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The top sirloin is a cut that is widely featured on restaurant menus as a low cost alternative to other ‘middle meat’ steak entrees. However, it is also one of the most variable in tenderness and frequently fails to meet consumer expectations. There has been a substantial amount of research completed on the effect of postmortem aging time on tenderness of the top sirloin. However, study design often does not take into account previously unknown within- and among-steak effects on tenderness. Location effects may explain the mixed results seen for the effect of aging on top sirloin tenderness. It would be helpful to the restaurant industry to have an alternative or additional menu item that is more consistent in tenderness and lower in cost than the top sirloin. The triceps brachii (clod heart) has this potential.
The objectives of this project were:
USDA Choice (n = 300) and Select (n = 300) center-cut top sirloin butts and USDA Choice (n = 300) and Select (n = 300) clod hearts originating from the left side of beef carcasses were obtained from a large-scale, mid-western beef processing plant. Each muscle cut was assigned to one of six aging periods (7, 14, 21, 28, 35 or 48 days postmortem). After the completion of the respective aging period, a steak was obtained from each cut and slice shear force (SSF) was measured. The remainder of the cut was frozen and a steak was obtained from the frozen cut for sensory evaluation by a trained descriptive attribute sensory panel. The same location within each subprimal was used to compare aging times. All 14 and 42 day samples were also evaluated for sarcomere length and for the amount of desmin proteolysis via Western blotting.
Regardless of quality grade, clod steaks were more tender than top sirloin steaks with the greatest difference seen after 21 or more days of aging. Additionally, clod steaks were juicier, had more intense beef flavor, and possessed less off-flavors than top sirloin steaks.
Regardless of quality grade, trained sensory panel tenderness ratings of clod steaks improved significantly from 7 to 14, 14 to 21, and 21 to 42 days postmortem. Slice shear force of clod steaks decreased (improved) from 7 to 14 and 14 to 28 days postmortem, but clod steak SSF did not improve after 28 days postmortem. Regardless of quality grade, sensory panel tenderness ratings of top sirloin steaks improved significantly from 7 to 14, 14 to 28, and 28 to 42 days postmortem. Slice shear force of top sirloin steaks decreased (improved) from 7 to 14, 14 to 28, and 28 to 42 days postmortem. These results show a greater benefit for extended aging than most previous research.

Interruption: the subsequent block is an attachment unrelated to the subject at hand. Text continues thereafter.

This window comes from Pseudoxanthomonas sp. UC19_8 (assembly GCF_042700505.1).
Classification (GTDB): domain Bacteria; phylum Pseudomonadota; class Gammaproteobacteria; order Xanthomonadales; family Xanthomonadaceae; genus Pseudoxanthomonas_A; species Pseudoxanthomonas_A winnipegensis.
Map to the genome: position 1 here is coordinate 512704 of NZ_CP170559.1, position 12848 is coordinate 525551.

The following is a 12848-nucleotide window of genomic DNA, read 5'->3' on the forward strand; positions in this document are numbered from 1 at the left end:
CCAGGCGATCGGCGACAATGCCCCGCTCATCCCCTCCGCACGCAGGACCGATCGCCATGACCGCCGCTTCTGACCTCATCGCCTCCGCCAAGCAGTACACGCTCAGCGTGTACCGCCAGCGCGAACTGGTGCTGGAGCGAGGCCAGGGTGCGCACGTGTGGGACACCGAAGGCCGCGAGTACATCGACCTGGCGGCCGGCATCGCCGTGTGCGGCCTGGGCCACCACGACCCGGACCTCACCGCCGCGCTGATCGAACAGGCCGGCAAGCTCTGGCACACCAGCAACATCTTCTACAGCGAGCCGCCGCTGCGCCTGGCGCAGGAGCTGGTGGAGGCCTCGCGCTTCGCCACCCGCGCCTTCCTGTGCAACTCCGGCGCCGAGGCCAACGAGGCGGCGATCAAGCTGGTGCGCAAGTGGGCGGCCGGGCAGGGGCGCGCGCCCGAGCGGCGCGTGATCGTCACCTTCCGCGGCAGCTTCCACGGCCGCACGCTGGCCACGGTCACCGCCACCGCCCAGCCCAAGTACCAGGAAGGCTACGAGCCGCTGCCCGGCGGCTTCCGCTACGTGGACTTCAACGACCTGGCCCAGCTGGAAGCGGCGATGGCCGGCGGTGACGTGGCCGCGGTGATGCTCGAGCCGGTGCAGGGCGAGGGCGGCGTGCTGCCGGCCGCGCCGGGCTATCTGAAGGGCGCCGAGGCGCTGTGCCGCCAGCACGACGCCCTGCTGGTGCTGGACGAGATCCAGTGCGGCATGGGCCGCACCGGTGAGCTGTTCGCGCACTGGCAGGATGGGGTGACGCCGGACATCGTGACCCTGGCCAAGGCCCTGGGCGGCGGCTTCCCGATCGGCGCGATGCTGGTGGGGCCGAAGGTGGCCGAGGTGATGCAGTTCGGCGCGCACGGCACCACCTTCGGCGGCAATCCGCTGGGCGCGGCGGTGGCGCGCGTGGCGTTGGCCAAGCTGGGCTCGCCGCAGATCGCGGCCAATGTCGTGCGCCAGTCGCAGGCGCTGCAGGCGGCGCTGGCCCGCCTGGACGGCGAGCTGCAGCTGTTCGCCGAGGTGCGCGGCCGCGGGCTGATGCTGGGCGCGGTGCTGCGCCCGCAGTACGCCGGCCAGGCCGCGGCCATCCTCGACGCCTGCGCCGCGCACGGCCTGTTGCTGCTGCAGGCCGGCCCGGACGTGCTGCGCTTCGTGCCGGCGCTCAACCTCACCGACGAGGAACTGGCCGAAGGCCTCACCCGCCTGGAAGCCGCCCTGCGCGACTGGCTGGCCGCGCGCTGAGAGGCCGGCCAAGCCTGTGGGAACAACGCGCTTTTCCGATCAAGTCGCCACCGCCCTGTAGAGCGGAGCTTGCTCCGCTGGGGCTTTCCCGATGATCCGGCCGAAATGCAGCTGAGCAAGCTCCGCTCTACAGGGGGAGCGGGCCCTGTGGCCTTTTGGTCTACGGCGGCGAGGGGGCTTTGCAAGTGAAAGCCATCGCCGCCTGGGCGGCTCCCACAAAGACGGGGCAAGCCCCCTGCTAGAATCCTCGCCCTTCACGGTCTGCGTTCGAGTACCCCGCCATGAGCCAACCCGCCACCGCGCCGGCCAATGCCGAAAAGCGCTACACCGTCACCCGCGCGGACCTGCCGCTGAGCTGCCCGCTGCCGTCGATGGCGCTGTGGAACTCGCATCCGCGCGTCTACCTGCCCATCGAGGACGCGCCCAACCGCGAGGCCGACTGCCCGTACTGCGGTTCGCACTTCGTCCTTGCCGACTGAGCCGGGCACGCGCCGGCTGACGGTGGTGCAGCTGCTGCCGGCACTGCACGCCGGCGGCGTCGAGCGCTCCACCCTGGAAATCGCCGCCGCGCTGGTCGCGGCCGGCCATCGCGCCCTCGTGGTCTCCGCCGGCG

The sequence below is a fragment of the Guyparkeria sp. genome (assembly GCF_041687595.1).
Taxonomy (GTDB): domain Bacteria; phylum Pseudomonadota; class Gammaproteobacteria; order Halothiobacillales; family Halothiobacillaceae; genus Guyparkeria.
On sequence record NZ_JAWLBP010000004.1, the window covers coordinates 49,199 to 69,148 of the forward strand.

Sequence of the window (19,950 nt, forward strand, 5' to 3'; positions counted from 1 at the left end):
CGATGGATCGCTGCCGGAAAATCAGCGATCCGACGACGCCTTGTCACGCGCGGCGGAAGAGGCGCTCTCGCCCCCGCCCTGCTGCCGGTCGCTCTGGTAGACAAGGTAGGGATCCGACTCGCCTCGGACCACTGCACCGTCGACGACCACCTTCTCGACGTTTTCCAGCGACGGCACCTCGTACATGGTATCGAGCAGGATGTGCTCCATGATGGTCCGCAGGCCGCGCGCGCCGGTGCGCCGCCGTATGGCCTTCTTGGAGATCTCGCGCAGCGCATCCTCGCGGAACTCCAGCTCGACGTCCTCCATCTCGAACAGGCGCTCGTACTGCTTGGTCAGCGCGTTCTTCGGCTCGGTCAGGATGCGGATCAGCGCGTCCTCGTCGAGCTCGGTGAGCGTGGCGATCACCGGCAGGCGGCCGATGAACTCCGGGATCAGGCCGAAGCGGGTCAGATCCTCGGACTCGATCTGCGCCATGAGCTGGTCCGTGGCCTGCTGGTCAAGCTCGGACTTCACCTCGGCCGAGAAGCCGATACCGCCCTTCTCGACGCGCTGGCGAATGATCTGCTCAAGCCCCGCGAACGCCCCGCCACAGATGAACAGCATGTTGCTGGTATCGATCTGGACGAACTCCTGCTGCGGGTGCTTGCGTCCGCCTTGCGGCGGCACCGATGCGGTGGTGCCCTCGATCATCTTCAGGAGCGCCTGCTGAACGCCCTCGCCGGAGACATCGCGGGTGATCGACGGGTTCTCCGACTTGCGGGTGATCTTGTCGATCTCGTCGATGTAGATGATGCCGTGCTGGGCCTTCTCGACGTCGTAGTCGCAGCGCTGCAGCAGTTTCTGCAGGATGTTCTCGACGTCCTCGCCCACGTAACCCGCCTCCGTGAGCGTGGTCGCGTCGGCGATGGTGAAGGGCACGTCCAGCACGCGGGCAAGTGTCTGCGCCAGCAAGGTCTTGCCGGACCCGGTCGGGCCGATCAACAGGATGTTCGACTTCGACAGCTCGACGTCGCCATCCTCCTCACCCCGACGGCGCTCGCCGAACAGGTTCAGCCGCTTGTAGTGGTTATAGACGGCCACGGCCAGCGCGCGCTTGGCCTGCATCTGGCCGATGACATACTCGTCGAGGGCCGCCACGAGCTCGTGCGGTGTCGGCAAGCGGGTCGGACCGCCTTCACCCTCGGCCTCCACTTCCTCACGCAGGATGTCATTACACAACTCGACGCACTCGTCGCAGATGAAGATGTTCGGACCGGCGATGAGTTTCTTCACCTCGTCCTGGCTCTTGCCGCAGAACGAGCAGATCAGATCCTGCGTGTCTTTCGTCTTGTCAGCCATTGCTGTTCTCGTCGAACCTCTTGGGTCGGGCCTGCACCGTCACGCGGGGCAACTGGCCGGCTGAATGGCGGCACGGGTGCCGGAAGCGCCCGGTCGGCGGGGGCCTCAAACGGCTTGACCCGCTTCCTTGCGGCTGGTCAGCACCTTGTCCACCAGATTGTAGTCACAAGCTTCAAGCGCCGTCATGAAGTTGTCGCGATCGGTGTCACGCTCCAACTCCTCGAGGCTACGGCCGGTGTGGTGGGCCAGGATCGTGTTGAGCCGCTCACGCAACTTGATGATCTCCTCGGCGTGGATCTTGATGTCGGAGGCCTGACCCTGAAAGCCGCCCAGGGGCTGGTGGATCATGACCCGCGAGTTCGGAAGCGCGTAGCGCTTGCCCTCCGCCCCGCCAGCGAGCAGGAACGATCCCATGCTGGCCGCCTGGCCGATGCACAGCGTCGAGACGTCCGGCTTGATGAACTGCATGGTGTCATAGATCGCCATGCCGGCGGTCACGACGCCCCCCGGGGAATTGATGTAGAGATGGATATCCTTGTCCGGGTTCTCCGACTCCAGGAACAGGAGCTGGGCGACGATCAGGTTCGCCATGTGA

Table 1. Effect of Postmortem Aging on SSF of Triceps brachii (clod) and Gluteus medius (top sirloin) steaks
|Length of postmortem aging, days||Triceps brachii||Gluteus medius|
Quality grade did not affect tenderness ratings of top sirloin steaks; however, Choice clod steaks received higher trained sensory panel tenderness ratings than Select clod steaks. Slice shear force values did not differ between quality grades for clod steaks, and Select top sirloin steaks had lower SSF than Choice top sirloin steaks. Therefore, researchers concluded that quality grade did not have meaningful effects on tenderness of clod and top sirloin steaks.
Following measurement of SSF, the two halves of the sheared slices were frozen and later sampled for sarcomere length measurements and Western blotting of desmin, which is an indication of the level of Calpain-mediated postmortem proteolysis. At 14 days postmortem, desmin degradation in top sirloin steaks was similar between quality grades, but increased with postmortem storage and was greater in Select than in Choice top sirloin steaks after 42 days. Sarcomere length of top sirloin steak samples was not affected by quality grade or postmortem aging. At 14 days postmortem, Select clod steaks had less desmin degraded than steaks from Choice carcasses; however, after 42 days of postmortem aging, desmin degradation had increased in cuts from both quality grades. Sarcomere length was not affected by quality grade or postmortem aging in clod steaks. Differences in desmin degradation were consistent with tenderness differences among muscles, quality grades and aging times.
This study determined that clod steaks were more tender than top sirloin steaks for both USDA Choice and Select quality grades. Moreover, clod steaks delivered greater juiciness and flavor attributes. Because top sirloin steaks typically cost much less than other ‘middle meat’ cuts, restaurants routinely use this item as a low price menu alternative. Clod hearts, which are the source of one of the beef value cuts (Ranch Steaks or Shoulder Center Steaks), are typically marketed at 70% of the cost of top sirloins. Therefore, foodservice could feature clod steaks as a low cost menu alternative to top sirloins while simultaneously increasing customer satisfaction.